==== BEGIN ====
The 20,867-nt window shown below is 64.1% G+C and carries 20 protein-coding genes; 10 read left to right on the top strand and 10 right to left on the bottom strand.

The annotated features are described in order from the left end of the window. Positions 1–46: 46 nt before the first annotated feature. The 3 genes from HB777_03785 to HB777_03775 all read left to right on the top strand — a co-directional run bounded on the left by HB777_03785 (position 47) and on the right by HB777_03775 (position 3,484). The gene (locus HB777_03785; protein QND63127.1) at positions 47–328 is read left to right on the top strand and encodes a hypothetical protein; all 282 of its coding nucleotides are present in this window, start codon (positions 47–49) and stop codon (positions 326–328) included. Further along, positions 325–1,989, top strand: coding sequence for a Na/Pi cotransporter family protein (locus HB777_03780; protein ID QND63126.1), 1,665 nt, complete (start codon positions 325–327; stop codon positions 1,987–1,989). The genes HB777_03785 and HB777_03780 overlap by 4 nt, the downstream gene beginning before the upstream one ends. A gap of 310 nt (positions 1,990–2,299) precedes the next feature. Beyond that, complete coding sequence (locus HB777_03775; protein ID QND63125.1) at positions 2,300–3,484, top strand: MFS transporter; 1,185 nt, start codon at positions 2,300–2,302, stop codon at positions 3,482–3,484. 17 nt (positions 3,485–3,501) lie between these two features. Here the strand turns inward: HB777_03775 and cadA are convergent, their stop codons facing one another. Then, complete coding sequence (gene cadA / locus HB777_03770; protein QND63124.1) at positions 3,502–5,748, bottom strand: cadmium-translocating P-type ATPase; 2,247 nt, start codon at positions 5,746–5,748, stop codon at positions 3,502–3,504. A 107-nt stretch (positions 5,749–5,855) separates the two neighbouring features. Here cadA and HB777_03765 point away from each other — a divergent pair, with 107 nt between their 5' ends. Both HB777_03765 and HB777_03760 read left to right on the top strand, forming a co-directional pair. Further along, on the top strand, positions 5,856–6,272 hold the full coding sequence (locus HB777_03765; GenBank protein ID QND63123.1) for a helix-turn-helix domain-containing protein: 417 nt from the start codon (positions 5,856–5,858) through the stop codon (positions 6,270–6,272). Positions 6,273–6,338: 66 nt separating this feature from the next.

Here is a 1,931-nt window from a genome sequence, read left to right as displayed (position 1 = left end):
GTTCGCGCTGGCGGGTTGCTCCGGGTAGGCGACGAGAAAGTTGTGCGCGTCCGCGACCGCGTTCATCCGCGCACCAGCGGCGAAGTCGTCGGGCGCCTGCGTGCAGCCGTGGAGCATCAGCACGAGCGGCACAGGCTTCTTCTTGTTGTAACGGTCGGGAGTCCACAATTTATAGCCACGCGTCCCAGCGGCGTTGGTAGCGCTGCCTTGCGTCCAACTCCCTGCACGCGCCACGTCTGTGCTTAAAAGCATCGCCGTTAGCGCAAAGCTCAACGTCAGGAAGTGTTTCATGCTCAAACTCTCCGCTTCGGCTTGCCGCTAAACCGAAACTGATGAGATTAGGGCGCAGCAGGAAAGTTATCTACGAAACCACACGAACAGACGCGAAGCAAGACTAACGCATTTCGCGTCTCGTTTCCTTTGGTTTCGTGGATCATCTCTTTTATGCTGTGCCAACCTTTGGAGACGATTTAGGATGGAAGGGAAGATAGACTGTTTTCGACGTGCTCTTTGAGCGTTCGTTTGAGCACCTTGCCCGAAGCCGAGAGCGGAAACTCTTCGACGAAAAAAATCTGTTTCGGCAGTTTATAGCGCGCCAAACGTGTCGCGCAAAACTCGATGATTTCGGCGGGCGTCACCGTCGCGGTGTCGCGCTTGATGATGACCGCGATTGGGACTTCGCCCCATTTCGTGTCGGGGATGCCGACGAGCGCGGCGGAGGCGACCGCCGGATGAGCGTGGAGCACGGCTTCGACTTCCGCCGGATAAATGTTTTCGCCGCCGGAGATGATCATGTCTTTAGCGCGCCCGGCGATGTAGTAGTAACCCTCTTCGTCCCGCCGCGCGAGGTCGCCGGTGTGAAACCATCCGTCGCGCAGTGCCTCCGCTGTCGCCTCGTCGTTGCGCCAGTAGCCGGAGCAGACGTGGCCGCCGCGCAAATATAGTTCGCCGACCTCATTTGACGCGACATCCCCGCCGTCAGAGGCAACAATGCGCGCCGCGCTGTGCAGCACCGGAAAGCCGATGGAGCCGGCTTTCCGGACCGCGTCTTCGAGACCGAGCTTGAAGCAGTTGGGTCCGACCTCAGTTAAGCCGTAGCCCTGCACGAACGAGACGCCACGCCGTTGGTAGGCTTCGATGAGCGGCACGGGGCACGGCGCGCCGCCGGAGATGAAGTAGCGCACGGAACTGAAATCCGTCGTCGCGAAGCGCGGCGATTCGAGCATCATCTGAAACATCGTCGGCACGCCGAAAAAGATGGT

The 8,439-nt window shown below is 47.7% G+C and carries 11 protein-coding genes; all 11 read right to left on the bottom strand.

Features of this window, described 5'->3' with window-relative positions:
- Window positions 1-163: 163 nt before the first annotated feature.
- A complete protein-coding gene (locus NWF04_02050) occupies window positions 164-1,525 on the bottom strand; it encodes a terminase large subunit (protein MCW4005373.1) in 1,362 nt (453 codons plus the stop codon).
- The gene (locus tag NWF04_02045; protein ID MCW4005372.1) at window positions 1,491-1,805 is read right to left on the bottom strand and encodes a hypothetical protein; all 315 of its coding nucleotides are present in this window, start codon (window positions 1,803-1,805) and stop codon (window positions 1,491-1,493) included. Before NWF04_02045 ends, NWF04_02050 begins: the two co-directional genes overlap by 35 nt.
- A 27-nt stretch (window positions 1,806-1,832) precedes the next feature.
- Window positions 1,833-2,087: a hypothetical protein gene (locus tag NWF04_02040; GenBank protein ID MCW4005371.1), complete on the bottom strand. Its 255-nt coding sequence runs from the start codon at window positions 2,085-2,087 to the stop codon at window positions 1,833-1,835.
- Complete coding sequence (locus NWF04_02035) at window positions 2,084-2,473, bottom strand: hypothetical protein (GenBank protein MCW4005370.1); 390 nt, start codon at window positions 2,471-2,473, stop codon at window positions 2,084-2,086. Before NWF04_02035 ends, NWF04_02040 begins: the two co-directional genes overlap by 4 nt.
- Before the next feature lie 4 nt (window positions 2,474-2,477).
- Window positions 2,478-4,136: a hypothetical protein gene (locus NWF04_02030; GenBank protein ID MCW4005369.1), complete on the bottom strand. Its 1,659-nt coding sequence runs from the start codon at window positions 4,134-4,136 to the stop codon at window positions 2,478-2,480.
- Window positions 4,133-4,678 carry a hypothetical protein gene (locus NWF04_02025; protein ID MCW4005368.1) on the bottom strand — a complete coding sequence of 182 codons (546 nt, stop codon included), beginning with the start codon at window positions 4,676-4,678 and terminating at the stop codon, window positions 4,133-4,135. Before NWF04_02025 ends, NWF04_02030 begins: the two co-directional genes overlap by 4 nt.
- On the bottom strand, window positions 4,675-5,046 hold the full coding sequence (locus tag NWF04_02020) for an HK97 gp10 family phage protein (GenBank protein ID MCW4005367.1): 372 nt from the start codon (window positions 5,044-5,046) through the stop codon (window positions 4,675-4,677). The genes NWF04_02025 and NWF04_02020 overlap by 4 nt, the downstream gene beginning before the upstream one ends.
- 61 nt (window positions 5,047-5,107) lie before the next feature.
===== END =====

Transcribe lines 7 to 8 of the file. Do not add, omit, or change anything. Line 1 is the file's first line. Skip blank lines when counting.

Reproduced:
- Window positions 1-163: 163 nt before the first annotated feature.
- A complete protein-coding gene (locus NWF04_02050) occupies window positions 164-1,525 on the bottom strand; it encodes a terminase large subunit (protein MCW4005373.1) in 1,362 nt (453 codons plus the stop codon).